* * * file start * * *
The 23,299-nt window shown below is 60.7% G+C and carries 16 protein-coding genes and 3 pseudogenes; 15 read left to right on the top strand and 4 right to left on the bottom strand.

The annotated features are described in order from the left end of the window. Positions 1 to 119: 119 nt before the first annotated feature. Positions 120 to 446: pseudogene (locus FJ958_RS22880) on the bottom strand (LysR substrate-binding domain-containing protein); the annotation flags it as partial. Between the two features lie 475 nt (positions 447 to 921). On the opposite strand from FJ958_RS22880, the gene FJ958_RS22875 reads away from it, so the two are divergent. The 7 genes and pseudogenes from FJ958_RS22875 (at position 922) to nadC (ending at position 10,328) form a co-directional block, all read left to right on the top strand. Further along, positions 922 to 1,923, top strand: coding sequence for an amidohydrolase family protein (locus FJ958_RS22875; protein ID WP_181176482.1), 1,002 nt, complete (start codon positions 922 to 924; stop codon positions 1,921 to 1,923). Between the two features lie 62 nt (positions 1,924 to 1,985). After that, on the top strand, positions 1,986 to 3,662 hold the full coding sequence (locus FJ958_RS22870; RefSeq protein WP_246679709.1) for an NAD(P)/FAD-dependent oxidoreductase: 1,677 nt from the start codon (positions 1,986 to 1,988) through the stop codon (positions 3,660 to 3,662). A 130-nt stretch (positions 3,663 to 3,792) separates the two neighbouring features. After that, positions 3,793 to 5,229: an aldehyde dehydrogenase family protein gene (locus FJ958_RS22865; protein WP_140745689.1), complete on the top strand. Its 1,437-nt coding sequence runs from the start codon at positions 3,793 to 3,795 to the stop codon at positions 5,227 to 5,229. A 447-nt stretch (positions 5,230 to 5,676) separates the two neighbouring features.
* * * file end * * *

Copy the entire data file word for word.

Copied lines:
The 23,299-nt window shown below is 60.7% G+C and carries 16 protein-coding genes and 3 pseudogenes; 15 read left to right on the top strand and 4 right to left on the bottom strand.

The annotated features are described in order from the left end of the window. Positions 1 to 119: 119 nt before the first annotated feature. Positions 120 to 446: pseudogene (locus FJ958_RS22880) on the bottom strand (LysR substrate-binding domain-containing protein); the annotation flags it as partial. Between the two features lie 475 nt (positions 447 to 921). On the opposite strand from FJ958_RS22880, the gene FJ958_RS22875 reads away from it, so the two are divergent. The 7 genes and pseudogenes from FJ958_RS22875 (at position 922) to nadC (ending at position 10,328) form a co-directional block, all read left to right on the top strand. Further along, positions 922 to 1,923, top strand: coding sequence for an amidohydrolase family protein (locus FJ958_RS22875; protein ID WP_181176482.1), 1,002 nt, complete (start codon positions 922 to 924; stop codon positions 1,921 to 1,923). Between the two features lie 62 nt (positions 1,924 to 1,985). After that, on the top strand, positions 1,986 to 3,662 hold the full coding sequence (locus FJ958_RS22870; RefSeq protein WP_246679709.1) for an NAD(P)/FAD-dependent oxidoreductase: 1,677 nt from the start codon (positions 1,986 to 1,988) through the stop codon (positions 3,660 to 3,662). A 130-nt stretch (positions 3,663 to 3,792) separates the two neighbouring features. After that, positions 3,793 to 5,229: an aldehyde dehydrogenase family protein gene (locus FJ958_RS22865; protein WP_140745689.1), complete on the top strand. Its 1,437-nt coding sequence runs from the start codon at positions 3,793 to 3,795 to the stop codon at positions 5,227 to 5,229. A 447-nt stretch (positions 5,230 to 5,676) separates the two neighbouring features.